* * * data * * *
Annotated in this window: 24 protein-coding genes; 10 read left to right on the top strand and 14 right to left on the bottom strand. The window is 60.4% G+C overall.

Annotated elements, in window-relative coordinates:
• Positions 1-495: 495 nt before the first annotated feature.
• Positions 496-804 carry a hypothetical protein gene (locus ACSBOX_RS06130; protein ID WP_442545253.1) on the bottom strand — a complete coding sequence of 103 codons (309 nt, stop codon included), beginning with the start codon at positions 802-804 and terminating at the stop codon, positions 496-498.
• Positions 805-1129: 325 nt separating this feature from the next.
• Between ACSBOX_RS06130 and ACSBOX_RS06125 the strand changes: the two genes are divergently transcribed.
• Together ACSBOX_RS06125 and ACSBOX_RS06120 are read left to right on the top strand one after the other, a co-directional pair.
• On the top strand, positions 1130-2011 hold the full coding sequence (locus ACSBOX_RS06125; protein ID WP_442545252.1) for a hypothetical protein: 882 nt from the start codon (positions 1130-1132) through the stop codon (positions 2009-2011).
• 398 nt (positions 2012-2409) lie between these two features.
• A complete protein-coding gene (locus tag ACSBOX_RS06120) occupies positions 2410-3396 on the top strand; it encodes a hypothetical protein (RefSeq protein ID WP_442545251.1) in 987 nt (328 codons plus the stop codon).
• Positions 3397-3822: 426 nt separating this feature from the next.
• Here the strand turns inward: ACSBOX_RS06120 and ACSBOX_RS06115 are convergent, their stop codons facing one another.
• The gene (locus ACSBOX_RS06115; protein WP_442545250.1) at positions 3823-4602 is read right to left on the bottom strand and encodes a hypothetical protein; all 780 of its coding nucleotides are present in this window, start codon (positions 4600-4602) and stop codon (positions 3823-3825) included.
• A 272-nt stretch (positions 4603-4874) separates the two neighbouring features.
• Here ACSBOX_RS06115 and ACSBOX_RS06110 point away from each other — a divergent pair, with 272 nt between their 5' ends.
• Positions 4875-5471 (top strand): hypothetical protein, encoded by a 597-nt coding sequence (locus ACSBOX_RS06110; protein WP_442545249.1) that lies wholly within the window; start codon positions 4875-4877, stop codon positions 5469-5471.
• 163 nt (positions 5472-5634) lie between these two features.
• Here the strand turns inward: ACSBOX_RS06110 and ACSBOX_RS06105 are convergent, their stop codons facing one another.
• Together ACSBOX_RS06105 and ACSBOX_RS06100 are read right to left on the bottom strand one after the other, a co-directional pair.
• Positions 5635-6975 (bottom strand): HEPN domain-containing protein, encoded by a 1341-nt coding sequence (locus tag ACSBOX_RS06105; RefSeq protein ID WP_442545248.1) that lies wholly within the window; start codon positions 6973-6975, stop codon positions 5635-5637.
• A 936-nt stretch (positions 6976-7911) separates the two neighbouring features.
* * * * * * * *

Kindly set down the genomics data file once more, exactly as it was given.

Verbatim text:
Annotated in this window: 24 protein-coding genes; 10 read left to right on the top strand and 14 right to left on the bottom strand. The window is 60.4% G+C overall.

Annotated elements, in window-relative coordinates:
• Positions 1-495: 495 nt before the first annotated feature.
• Positions 496-804 carry a hypothetical protein gene (locus ACSBOX_RS06130; protein ID WP_442545253.1) on the bottom strand — a complete coding sequence of 103 codons (309 nt, stop codon included), beginning with the start codon at positions 802-804 and terminating at the stop codon, positions 496-498.
• Positions 805-1129: 325 nt separating this feature from the next.
• Between ACSBOX_RS06130 and ACSBOX_RS06125 the strand changes: the two genes are divergently transcribed.
• Together ACSBOX_RS06125 and ACSBOX_RS06120 are read left to right on the top strand one after the other, a co-directional pair.
• On the top strand, positions 1130-2011 hold the full coding sequence (locus ACSBOX_RS06125; protein ID WP_442545252.1) for a hypothetical protein: 882 nt from the start codon (positions 1130-1132) through the stop codon (positions 2009-2011).
• 398 nt (positions 2012-2409) lie between these two features.
• A complete protein-coding gene (locus tag ACSBOX_RS06120) occupies positions 2410-3396 on the top strand; it encodes a hypothetical protein (RefSeq protein ID WP_442545251.1) in 987 nt (328 codons plus the stop codon).
• Positions 3397-3822: 426 nt separating this feature from the next.
• Here the strand turns inward: ACSBOX_RS06120 and ACSBOX_RS06115 are convergent, their stop codons facing one another.
• The gene (locus ACSBOX_RS06115; protein WP_442545250.1) at positions 3823-4602 is read right to left on the bottom strand and encodes a hypothetical protein; all 780 of its coding nucleotides are present in this window, start codon (positions 4600-4602) and stop codon (positions 3823-3825) included.
• A 272-nt stretch (positions 4603-4874) separates the two neighbouring features.
• Here ACSBOX_RS06115 and ACSBOX_RS06110 point away from each other — a divergent pair, with 272 nt between their 5' ends.
• Positions 4875-5471 (top strand): hypothetical protein, encoded by a 597-nt coding sequence (locus ACSBOX_RS06110; protein WP_442545249.1) that lies wholly within the window; start codon positions 4875-4877, stop codon positions 5469-5471.
• 163 nt (positions 5472-5634) lie between these two features.
• Here the strand turns inward: ACSBOX_RS06110 and ACSBOX_RS06105 are convergent, their stop codons facing one another.
• Together ACSBOX_RS06105 and ACSBOX_RS06100 are read right to left on the bottom strand one after the other, a co-directional pair.
• Positions 5635-6975 (bottom strand): HEPN domain-containing protein, encoded by a 1341-nt coding sequence (locus tag ACSBOX_RS06105; RefSeq protein ID WP_442545248.1) that lies wholly within the window; start codon positions 6973-6975, stop codon positions 5635-5637.
• A 936-nt stretch (positions 6976-7911) separates the two neighbouring features.